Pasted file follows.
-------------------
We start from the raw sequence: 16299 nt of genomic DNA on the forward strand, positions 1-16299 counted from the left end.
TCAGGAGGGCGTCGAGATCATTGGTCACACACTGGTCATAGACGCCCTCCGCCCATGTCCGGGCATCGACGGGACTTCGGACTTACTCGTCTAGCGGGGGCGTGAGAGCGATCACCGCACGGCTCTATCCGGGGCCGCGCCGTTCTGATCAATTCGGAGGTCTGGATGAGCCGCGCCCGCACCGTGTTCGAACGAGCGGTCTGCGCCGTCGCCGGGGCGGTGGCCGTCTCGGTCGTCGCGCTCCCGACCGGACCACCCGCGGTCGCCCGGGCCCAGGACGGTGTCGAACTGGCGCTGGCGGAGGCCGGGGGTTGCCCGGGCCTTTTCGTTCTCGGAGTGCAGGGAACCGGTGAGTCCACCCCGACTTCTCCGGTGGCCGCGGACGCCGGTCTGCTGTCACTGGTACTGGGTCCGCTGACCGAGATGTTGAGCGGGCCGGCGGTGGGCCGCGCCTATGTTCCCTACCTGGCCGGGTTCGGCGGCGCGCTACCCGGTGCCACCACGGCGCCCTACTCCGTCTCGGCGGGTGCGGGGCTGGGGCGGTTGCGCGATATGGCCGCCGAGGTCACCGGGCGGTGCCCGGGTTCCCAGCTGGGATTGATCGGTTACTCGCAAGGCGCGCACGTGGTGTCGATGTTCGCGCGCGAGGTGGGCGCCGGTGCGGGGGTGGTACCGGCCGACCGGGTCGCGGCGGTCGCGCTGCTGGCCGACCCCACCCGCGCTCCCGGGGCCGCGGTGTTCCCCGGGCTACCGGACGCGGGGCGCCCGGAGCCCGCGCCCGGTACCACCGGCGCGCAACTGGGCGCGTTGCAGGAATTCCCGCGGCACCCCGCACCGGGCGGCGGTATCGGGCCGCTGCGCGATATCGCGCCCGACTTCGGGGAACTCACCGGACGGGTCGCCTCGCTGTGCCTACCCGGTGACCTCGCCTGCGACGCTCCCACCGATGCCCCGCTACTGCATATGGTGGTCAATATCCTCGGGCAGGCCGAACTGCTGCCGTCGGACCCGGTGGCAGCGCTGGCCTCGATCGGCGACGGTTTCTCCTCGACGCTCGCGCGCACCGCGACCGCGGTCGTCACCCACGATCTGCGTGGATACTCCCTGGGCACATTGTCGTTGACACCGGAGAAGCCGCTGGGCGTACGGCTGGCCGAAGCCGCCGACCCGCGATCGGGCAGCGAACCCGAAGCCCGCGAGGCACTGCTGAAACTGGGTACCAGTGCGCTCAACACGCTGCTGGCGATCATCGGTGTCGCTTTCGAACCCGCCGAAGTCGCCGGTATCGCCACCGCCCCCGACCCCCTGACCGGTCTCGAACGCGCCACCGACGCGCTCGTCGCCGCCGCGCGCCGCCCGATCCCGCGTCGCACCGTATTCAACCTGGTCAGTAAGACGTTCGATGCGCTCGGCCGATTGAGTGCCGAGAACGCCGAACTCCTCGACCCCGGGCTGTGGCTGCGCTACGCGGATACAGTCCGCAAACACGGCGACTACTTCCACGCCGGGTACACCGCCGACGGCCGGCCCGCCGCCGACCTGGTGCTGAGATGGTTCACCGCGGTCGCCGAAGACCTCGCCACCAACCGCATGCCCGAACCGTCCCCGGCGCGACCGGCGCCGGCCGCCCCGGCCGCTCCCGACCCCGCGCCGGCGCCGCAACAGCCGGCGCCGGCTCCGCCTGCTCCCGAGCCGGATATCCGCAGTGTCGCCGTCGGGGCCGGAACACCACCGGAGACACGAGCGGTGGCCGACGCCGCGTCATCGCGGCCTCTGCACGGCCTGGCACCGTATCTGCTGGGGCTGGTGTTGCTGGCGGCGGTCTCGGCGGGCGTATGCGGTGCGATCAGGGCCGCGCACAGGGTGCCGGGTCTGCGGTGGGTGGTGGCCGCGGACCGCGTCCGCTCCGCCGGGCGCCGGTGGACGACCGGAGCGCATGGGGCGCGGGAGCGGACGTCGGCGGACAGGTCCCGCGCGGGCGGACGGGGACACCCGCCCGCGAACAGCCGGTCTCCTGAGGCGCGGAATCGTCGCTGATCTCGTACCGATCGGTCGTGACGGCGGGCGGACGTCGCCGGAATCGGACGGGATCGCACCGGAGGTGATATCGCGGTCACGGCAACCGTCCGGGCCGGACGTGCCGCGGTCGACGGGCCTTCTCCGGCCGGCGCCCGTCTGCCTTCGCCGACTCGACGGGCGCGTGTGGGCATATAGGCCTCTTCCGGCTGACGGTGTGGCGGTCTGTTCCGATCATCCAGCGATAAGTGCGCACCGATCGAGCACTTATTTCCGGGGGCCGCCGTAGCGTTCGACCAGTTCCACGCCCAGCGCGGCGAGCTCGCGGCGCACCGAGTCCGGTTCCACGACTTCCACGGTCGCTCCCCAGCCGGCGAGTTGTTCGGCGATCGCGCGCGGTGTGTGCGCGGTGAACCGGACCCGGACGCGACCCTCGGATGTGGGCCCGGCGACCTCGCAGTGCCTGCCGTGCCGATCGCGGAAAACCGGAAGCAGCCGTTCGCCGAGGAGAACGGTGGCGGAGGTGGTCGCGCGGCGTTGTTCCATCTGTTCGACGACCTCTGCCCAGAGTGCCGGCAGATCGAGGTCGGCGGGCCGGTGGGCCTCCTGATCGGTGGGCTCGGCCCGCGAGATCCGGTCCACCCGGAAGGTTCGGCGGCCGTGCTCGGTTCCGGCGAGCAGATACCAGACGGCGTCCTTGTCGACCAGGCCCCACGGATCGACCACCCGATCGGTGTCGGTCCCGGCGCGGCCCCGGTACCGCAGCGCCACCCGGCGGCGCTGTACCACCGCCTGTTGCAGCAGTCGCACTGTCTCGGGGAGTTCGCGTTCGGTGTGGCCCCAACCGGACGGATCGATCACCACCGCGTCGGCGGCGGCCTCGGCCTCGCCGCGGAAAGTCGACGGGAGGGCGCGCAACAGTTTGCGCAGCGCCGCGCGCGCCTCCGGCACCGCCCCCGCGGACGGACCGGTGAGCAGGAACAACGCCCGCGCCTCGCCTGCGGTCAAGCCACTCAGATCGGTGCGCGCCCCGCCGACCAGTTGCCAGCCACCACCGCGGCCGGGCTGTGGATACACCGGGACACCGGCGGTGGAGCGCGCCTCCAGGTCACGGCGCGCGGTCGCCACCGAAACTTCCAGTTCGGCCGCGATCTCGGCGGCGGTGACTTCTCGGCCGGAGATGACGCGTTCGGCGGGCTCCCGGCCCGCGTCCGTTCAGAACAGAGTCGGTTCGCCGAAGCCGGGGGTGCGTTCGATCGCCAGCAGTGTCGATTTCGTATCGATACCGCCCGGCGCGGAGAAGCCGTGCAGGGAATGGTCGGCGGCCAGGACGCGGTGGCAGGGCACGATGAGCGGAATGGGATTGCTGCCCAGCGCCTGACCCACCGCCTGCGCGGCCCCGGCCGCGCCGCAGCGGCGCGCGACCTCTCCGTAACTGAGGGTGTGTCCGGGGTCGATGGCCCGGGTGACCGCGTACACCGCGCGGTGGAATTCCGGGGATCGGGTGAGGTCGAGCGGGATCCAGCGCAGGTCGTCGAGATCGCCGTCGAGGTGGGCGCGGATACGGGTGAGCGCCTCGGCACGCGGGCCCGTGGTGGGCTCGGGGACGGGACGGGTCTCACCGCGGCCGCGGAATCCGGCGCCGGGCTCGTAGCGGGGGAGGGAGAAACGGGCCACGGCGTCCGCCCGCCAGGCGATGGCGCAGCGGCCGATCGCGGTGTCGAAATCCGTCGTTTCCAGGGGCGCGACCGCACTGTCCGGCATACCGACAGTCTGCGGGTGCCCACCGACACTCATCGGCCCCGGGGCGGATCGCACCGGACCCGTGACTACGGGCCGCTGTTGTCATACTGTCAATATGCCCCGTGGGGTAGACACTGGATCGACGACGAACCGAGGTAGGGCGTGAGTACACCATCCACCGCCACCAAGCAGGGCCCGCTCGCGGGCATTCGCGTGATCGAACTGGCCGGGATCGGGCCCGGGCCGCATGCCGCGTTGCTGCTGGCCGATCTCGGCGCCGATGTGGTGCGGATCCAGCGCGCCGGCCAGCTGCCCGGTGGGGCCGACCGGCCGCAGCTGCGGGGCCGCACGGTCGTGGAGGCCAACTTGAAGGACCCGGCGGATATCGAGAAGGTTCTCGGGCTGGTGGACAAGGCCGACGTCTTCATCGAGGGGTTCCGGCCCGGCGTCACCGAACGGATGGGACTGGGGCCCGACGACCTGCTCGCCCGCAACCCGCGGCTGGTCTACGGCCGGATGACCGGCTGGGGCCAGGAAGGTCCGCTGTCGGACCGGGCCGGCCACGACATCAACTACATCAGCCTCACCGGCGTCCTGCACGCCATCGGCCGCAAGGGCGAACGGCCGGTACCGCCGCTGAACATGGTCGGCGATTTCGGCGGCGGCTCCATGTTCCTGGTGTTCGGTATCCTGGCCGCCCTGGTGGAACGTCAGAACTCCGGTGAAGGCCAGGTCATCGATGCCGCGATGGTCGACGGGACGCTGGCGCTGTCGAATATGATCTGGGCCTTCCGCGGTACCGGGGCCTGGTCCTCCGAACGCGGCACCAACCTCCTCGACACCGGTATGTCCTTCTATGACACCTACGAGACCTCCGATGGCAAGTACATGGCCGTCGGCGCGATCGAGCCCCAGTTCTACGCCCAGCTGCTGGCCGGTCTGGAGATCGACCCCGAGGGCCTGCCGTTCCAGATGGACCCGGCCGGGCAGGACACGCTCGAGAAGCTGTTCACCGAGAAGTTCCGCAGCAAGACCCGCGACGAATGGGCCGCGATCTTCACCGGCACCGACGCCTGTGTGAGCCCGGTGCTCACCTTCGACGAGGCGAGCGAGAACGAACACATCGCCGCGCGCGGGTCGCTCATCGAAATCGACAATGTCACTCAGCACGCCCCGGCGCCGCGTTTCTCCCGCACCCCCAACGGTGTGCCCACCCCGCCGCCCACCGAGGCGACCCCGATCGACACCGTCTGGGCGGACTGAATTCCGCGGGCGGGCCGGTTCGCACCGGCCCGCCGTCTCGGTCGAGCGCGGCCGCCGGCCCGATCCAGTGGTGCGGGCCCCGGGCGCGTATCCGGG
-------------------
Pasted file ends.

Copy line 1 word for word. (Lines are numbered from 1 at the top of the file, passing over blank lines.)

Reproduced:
We start from the raw sequence: 16299 nt of genomic DNA on the forward strand, positions 1-16299 counted from the left end.